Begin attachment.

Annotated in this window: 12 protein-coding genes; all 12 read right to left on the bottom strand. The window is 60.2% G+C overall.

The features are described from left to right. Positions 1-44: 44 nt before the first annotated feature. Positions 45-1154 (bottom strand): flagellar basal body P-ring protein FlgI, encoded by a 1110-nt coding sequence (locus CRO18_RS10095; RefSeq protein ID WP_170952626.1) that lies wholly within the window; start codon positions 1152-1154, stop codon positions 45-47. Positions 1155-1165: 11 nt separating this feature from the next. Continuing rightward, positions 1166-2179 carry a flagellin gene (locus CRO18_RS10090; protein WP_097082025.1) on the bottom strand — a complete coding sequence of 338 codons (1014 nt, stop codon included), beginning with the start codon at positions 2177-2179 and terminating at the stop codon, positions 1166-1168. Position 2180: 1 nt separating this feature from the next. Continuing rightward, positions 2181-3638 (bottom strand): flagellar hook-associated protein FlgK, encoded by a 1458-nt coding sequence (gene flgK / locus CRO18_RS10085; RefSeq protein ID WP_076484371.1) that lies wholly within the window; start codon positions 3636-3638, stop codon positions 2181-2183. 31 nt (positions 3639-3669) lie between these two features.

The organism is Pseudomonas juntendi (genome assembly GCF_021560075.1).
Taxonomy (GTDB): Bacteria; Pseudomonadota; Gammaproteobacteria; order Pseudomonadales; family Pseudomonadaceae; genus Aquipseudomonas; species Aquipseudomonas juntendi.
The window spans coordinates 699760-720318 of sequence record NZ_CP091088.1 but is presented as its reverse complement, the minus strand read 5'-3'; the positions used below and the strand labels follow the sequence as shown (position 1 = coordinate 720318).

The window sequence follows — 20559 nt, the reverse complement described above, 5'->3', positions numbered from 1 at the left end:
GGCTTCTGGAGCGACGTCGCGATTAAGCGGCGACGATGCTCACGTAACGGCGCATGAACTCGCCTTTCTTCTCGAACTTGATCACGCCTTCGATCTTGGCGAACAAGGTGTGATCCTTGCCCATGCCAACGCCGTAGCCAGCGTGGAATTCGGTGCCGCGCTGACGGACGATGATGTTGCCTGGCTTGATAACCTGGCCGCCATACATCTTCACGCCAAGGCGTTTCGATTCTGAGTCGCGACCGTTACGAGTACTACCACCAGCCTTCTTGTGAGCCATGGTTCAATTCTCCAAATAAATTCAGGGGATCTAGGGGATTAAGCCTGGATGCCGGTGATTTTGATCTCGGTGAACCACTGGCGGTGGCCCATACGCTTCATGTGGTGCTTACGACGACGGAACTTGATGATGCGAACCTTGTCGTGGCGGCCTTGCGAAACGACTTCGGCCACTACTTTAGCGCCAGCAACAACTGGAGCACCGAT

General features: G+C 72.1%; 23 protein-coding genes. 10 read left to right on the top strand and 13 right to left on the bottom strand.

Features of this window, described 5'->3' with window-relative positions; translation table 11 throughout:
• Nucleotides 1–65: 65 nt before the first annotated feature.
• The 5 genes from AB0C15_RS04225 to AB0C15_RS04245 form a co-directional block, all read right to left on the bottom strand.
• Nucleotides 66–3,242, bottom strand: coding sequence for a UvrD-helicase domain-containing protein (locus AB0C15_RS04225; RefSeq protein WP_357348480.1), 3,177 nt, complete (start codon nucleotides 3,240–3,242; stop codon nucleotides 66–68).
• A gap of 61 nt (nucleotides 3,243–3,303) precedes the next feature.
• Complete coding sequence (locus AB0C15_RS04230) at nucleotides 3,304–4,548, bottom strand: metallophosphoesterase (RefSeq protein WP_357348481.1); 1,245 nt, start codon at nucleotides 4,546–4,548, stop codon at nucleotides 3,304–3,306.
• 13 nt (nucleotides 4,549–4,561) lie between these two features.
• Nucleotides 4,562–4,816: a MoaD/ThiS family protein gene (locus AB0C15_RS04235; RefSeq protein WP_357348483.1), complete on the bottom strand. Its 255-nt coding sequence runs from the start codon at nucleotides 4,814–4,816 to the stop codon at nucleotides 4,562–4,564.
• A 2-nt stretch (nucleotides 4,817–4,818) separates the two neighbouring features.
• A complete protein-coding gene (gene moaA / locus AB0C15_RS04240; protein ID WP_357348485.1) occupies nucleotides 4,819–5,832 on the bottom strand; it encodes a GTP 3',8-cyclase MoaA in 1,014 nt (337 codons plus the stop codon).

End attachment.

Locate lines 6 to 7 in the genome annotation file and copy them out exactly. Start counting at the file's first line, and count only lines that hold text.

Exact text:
The window sequence follows — 20559 nt, the reverse complement described above, 5'->3', positions numbered from 1 at the left end:
GGCTTCTGGAGCGACGTCGCGATTAAGCGGCGACGATGCTCACGTAACGGCGCATGAACTCGCCTTTCTTCTCGAACTTGATCACGCCTTCGATCTTGGCGAACAAGGTGTGATCCTTGCCCATGCCAACGCCGTAGCCAGCGTGGAATTCGGTGCCGCGCTGACGGACGATGATGTTGCCTGGCTTGATAACCTGGCCGCCATACATCTTCACGCCAAGGCGTTTCGATTCTGAGTCGCGACCGTTACGAGTACTACCACCAGCCTTCTTGTGAGCCATGGTTCAATTCTCCAAATAAATTCAGGGGATCTAGGGGATTAAGCCTGGATGCCGGTGATTTTGATCTCGGTGAACCACTGGCGGTGGCCCATACGCTTCATGTGGTGCTTACGACGACGGAACTTGATGATGCGAACCTTGTCGTGGCGGCCTTGCGAAACGACTTCGGCCACTACTTTAGCGCCAGCAACAACTGGAGCACCGAT